Now let's take a look at one of the 5x7 folders, which work in exactly the same manner as their A2 counterparts.


Such pretty designs!


Now that I've covered basic M-Bossabilities usage, let's have a little fun! You may recall my massive series on letterpress last fall at Scrapbook Update (which shall hence and forevermore be known as "the series that nearly killed me"- my dining room looked like a photo studio for a month!). As part of that series I looked at Spellbinder's Impressabilities templates as letterpress tools, so naturally I was curious to see how M-Bossabilities would work for letterpress, as well.


I didn't even give this a test run before starting to take my tutorial photos, so what you're seeing here is my actual first try ever at letterpress with M-Bossabilities!

I started with an ink pad (I found during my previous letterpress adventures that a pigment ink such as Tsukineko's VersaColor works best for this application) and rolled a brayer (my absolute favorite is Speedball's 6 inch soft rubber model) across it until I had a good, even coat going.


I then rolled the brayer across one side of the M-Bossabilties folder, making sure that I got nice, even coat across all the detail in the design.


And then I added paper and ran the sandwich through the Grand Calibur, just like usual.


The result was amazing!


I had one tiny little smear that you can see on the bottom of this piece- I failed to hold to paper totally still as I closed the folder, and it shifted across the ink and picked up just a little bit of it (which was totally my fault). But on the whole the M-Bossabilitiy folder worked amazingly well as a letterpress tool!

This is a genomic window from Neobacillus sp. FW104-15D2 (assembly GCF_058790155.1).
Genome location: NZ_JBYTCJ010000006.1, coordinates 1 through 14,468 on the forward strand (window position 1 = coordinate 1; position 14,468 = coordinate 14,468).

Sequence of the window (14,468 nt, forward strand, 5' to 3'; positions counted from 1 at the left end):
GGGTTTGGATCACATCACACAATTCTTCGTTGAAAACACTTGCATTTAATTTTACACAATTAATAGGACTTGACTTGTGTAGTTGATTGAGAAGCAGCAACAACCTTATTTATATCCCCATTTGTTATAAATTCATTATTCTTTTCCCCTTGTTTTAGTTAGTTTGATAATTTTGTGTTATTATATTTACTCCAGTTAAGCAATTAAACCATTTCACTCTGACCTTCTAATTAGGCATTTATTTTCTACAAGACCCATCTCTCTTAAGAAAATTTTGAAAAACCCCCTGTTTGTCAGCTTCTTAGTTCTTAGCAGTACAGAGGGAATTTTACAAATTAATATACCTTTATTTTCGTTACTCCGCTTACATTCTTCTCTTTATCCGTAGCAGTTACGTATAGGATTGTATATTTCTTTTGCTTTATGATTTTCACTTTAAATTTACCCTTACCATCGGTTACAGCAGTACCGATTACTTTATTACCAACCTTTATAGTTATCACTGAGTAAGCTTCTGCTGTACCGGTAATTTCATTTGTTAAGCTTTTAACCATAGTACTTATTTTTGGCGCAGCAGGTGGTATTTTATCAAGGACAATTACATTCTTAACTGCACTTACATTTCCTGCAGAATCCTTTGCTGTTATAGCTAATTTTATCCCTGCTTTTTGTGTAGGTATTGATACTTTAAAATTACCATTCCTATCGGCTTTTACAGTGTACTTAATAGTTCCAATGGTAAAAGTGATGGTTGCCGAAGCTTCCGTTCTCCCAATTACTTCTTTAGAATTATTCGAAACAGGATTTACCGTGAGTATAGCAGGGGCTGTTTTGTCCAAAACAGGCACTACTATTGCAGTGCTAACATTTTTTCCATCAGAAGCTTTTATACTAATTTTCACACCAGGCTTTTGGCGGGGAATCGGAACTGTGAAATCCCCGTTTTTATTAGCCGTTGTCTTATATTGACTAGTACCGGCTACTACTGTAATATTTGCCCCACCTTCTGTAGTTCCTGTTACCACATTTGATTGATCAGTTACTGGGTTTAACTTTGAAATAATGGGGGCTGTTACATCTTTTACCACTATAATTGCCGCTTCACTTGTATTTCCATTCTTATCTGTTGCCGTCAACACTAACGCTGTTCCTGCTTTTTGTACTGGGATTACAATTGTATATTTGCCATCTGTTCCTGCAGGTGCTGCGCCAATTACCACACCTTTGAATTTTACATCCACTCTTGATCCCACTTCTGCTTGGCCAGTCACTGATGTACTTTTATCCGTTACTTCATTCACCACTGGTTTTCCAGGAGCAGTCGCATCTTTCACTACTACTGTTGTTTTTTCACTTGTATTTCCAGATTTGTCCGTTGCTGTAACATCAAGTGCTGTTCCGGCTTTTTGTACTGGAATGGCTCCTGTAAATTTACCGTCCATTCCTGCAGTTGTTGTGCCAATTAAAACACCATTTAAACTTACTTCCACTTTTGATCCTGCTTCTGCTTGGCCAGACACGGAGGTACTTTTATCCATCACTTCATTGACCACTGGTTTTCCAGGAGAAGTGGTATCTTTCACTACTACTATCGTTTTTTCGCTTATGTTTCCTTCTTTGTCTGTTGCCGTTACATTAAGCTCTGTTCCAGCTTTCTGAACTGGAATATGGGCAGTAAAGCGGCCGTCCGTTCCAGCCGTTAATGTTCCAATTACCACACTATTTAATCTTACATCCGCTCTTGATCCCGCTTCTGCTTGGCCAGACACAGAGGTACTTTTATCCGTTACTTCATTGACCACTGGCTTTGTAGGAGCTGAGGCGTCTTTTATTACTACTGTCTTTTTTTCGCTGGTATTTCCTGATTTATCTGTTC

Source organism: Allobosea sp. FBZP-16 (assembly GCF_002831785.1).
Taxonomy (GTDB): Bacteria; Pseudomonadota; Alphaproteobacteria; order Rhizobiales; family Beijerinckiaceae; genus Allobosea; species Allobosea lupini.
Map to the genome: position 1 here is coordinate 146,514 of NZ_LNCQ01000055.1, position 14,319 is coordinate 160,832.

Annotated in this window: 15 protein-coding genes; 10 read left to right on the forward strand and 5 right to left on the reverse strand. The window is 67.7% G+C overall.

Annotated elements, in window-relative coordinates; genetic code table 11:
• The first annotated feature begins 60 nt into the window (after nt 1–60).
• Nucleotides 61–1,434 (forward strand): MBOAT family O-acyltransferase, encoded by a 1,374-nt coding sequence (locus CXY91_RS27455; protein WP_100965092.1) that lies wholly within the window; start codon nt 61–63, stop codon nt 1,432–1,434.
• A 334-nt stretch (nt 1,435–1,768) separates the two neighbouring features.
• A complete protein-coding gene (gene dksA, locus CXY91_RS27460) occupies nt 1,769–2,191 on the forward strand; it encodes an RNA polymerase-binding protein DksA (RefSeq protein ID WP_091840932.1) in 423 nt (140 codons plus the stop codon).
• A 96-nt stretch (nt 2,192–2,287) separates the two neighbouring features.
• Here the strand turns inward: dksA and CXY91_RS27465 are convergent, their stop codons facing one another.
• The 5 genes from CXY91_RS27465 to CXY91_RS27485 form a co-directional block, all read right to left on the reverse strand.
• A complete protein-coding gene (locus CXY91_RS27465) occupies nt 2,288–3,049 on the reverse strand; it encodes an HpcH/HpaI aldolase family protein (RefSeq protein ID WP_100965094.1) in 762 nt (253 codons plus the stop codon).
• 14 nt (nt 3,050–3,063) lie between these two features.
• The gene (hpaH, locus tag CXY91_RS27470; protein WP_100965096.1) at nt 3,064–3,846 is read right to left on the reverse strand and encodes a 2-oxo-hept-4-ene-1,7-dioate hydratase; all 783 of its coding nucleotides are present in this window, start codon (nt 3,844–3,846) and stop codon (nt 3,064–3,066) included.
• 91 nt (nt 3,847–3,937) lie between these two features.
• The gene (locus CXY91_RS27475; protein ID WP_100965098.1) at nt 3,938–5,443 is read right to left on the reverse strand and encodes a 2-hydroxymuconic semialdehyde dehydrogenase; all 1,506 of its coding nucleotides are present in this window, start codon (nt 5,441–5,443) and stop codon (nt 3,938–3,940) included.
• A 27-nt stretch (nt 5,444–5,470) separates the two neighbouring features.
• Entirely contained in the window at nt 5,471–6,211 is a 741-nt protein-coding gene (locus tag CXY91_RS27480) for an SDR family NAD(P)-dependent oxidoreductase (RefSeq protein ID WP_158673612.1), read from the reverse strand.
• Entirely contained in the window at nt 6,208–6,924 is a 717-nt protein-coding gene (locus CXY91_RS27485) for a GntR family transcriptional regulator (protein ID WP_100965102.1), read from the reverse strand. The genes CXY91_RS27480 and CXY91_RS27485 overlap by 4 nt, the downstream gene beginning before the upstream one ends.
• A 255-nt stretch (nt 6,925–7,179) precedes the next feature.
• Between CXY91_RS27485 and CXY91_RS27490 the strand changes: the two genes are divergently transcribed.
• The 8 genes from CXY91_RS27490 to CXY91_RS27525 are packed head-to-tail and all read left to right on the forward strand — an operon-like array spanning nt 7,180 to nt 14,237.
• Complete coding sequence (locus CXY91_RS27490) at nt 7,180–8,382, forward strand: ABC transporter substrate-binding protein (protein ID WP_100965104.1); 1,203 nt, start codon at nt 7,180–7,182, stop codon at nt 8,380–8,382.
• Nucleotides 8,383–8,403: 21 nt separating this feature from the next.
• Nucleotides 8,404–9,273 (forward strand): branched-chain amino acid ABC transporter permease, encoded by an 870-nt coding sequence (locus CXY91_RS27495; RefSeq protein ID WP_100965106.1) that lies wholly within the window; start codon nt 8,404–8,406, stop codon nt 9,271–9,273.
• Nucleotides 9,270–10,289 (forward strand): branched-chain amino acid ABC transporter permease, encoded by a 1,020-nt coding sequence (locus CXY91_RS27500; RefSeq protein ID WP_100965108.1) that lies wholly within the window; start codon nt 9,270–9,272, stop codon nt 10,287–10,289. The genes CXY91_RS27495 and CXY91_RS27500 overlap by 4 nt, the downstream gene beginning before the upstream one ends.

I'll leave you with two cards that I made while playing with these folders, and of course they make use of paper scraps!

This first card uses one of the die cut elements that I made on Tuesday, and it also includes the negative space technique that I talked about earlier today.


The M-Bossabilities folder comes into play on the card's background and helps to really dress the whole thing up. I simply ran a piece of Core'dinations Kraft Core paper through my die cutting machine using one of the embossing folders, then lightly sanded the raised portions to reveal the kraft base underneath.


For this second card, I first die-cut a "window" using one of Spellbinders new Labels Twenty-Four dies, then used an M-Bossabilities folder to create the hexagon pattern on the entire card front. This card was looking a little drab before I added the embossing, so these folders are a great way to dress up otherwise plain expanses of cardstock.


Throughout the course of creating content for both this and my previous Use Your Scraps Week series, I found time and time again that they key to using my scraps effectively was to have the proper set of versatile tools on hand. Spellbinders M-Bossabilities folders (and also the Edgeabilities border dies I looked at yesterday) are two tools I'm very glad to have in my arsenal now!

Supplies (click on images for product links):